Jón Leifs (May 1, 1899 – July 30, 1968)
Jón was born in Sólheimar. He left Iceland in 1916 to study in Germany at the Leipzig Conservatory. He graduated in 1921 having studied piano, and then devoted his time to conducting and composing. He became successful as a conductor, and also as a writer.
He married pianist Annie Riethof. They had two daughters, Snót and Líf, and lived in Wernigerode and subsequently in Baden-Baden. Because his wife was Jewish, his family was harassed by the Nazis. In 1944 he moved to Sweden, and in 1945 he moved back to Iceland. After returning to Iceland he eventually divorced his wife. One of his daughters, Líf, drowned in a swimming accident off the coast of Sweden, and he wrote his string quartet Vita et Mors in her memory.
Most of his works are about Icelandic natural phenomena. In the piece Hekla he depicts the eruption of the volcano Hekla which he witnessed. Dettifoss (Op. 57) was inspired by the Dettifoss waterfall, the most powerful in Europe. In the Saga Symphony he musically portrays five characters of famous Icelandic sagas. His last work, Consolation, Intermezzo for string orchestra was written as he was dying. He died of lung cancer in Reykjavík in 1968.
In recent years Leifs has become recognized as the most important and original composer of Icelandic music in the twentieth century. A controversial figure in his own lifetime, Leifs´s most important contribution to Icelandic music was his attempt to integrate elements of native folk music into the Western art music tradition in which he was trained. Although many Icelandic composers have since followed Leifs´s example by using folk elements in their music, Leifs´s creation of a national style in the early twenties was a radical departure from convention. The small number of native musicians trained in composition in the early years of the century had for the most part neglected folk music as a source for their works, and they treated Leifs´s ideas with skepticism, if not outright scorn. There is, indeed, much that is primitive in Leifs´s music; although there are moments of great expressive beauty in his works, they often have a harsh, rugged, and austere character. In fact, Leifs occasionally attempted to describe in music the severe and often desolate landscape of his native country, including volcanoes, geysers, icebergs, and waterfalls.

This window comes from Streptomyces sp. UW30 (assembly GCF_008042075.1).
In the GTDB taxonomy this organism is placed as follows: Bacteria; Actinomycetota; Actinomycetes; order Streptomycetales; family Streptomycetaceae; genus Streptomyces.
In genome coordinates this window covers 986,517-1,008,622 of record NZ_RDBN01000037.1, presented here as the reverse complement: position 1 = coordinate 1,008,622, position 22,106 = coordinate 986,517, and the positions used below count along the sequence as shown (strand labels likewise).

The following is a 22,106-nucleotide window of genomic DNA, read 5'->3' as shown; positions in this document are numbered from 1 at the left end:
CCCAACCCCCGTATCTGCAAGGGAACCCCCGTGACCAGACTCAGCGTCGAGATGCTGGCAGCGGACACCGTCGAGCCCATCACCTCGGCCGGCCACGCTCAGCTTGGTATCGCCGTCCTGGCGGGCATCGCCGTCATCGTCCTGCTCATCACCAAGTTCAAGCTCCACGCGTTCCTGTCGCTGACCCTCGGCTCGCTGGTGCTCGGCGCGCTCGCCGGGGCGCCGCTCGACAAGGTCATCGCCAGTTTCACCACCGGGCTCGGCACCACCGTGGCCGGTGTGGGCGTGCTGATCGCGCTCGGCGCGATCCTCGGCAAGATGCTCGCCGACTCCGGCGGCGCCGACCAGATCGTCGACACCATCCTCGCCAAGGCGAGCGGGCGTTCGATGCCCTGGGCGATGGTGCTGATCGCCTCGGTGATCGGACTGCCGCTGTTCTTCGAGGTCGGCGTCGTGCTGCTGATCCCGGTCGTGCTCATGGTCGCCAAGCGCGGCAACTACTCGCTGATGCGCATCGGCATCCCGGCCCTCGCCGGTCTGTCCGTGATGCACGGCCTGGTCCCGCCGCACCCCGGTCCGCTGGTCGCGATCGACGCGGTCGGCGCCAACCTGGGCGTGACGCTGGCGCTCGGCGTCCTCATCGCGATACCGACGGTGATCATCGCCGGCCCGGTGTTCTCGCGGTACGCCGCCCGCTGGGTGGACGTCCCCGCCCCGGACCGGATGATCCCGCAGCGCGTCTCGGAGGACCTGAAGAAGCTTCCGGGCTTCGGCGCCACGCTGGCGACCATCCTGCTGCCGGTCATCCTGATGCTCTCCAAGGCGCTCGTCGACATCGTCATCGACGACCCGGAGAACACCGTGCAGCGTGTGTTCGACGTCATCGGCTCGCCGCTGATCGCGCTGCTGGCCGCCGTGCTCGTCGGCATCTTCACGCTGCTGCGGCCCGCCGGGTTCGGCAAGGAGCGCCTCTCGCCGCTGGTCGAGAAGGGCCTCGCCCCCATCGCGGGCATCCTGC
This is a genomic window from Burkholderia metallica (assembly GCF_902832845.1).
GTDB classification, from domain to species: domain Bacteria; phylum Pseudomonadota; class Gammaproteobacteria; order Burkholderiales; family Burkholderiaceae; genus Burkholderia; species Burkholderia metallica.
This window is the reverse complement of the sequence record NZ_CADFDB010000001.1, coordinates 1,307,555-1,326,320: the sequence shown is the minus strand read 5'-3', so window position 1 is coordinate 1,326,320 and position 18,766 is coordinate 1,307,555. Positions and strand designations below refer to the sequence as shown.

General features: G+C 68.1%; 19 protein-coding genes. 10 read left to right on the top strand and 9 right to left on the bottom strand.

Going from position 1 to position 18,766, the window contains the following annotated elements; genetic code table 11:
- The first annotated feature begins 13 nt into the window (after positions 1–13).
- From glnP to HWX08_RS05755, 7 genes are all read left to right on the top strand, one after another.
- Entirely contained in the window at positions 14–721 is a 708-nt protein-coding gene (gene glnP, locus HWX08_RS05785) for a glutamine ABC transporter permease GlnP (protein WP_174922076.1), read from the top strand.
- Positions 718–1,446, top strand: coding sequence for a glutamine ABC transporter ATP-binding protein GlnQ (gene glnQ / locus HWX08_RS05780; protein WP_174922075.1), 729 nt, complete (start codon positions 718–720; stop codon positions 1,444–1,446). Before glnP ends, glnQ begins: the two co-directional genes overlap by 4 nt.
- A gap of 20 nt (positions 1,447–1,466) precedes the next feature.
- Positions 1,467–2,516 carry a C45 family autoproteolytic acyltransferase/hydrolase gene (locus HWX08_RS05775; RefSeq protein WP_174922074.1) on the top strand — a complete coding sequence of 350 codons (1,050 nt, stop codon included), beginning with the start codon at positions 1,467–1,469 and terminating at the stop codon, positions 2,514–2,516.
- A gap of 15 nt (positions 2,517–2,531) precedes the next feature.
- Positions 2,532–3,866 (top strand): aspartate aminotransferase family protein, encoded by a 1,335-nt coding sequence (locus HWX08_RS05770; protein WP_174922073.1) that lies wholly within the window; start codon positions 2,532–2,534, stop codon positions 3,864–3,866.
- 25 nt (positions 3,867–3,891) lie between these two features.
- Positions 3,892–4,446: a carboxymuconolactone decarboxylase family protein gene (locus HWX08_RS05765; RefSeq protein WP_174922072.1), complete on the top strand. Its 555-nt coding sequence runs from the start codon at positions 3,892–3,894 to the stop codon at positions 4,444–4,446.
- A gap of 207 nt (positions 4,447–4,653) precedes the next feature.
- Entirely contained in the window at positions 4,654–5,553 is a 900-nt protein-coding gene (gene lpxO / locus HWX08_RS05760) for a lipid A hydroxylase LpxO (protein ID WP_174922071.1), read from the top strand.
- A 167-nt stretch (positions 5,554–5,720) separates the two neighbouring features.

Jón and his wife are the subjects of the film Tears of Stone / Tár úr steini (1995), directed by the Icelandic director Hilmar Oddsson.
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